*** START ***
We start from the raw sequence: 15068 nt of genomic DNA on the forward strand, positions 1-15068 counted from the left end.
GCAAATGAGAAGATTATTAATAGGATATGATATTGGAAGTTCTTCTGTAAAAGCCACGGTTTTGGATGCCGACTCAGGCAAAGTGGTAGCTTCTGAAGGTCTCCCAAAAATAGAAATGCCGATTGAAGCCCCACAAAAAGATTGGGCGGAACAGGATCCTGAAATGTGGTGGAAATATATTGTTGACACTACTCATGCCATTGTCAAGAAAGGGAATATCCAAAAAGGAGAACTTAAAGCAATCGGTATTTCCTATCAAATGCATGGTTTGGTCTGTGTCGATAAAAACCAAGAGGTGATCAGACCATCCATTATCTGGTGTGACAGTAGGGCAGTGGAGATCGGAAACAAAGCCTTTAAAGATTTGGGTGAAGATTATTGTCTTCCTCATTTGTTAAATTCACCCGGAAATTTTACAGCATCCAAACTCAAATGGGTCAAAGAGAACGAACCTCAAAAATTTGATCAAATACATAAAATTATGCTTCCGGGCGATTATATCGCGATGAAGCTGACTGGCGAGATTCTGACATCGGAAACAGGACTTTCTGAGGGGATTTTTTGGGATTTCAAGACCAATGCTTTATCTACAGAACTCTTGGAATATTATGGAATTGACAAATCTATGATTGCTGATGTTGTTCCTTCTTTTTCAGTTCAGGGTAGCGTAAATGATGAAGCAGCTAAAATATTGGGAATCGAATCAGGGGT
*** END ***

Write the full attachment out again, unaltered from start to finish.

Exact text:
We start from the raw sequence: 15068 nt of genomic DNA on the forward strand, positions 1-15068 counted from the left end.
GCAAATGAGAAGATTATTAATAGGATATGATATTGGAAGTTCTTCTGTAAAAGCCACGGTTTTGGATGCCGACTCAGGCAAAGTGGTAGCTTCTGAAGGTCTCCCAAAAATAGAAATGCCGATTGAAGCCCCACAAAAAGATTGGGCGGAACAGGATCCTGAAATGTGGTGGAAATATATTGTTGACACTACTCATGCCATTGTCAAGAAAGGGAATATCCAAAAAGGAGAACTTAAAGCAATCGGTATTTCCTATCAAATGCATGGTTTGGTCTGTGTCGATAAAAACCAAGAGGTGATCAGACCATCCATTATCTGGTGTGACAGTAGGGCAGTGGAGATCGGAAACAAAGCCTTTAAAGATTTGGGTGAAGATTATTGTCTTCCTCATTTGTTAAATTCACCCGGAAATTTTACAGCATCCAAACTCAAATGGGTCAAAGAGAACGAACCTCAAAAATTTGATCAAATACATAAAATTATGCTTCCGGGCGATTATATCGCGATGAAGCTGACTGGCGAGATTCTGACATCGGAAACAGGACTTTCTGAGGGGATTTTTTGGGATTTCAAGACCAATGCTTTATCTACAGAACTCTTGGAATATTATGGAATTGACAAATCTATGATTGCTGATGTTGTTCCTTCTTTTTCAGTTCAGGGTAGCGTAAATGATGAAGCAGCTAAAATATTGGGAATCGAATCAGGGGT